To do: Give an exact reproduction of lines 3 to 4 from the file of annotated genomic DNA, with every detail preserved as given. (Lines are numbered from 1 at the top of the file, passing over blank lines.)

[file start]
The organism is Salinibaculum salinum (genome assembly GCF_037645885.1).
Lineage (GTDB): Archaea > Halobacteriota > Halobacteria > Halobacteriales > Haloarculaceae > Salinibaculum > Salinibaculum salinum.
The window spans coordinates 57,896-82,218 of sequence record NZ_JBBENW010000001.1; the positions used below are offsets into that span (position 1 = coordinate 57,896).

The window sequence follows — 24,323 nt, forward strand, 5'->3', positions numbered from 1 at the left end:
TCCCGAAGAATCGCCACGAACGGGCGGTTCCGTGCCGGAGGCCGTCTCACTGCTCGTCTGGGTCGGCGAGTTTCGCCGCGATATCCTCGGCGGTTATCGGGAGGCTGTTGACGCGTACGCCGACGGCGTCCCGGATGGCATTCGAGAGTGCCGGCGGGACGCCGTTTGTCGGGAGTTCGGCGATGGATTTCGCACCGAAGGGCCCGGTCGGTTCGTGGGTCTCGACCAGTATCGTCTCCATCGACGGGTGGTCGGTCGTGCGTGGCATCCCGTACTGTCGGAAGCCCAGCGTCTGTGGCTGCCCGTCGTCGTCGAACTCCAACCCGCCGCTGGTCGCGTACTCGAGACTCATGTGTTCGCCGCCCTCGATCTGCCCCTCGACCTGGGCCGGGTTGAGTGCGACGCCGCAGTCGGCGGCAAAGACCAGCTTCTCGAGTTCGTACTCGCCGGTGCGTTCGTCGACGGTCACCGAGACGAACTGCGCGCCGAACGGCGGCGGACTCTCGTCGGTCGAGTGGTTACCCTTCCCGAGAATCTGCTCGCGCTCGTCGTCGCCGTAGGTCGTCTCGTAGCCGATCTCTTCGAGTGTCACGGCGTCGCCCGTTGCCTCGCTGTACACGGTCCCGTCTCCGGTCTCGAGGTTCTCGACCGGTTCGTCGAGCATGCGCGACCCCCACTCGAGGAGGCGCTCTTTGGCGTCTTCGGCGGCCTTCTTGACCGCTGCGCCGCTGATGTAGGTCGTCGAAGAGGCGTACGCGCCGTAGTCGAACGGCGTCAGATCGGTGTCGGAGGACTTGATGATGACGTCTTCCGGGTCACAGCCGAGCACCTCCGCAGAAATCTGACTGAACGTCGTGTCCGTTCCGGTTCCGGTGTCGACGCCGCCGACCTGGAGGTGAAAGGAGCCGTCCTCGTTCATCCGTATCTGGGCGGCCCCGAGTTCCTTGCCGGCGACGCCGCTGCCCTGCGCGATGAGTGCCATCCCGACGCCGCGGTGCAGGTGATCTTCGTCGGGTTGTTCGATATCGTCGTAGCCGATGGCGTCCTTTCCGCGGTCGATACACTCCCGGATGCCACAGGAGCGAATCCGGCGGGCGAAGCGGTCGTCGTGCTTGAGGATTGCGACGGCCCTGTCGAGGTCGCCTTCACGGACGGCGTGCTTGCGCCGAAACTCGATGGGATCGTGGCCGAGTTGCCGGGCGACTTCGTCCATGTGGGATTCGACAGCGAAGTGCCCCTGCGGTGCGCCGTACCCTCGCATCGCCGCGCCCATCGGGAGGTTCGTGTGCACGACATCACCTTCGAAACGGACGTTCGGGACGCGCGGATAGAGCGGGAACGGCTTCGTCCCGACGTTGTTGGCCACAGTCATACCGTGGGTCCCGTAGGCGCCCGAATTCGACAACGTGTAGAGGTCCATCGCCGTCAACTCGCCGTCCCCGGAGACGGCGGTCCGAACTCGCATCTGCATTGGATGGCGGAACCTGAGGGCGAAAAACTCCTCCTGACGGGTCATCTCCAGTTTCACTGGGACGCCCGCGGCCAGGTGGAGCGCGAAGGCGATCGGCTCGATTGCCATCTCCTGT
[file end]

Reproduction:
The window spans coordinates 57,896-82,218 of sequence record NZ_JBBENW010000001.1; the positions used below are offsets into that span (position 1 = coordinate 57,896).

The window sequence follows — 24,323 nt, forward strand, 5'->3', positions numbered from 1 at the left end: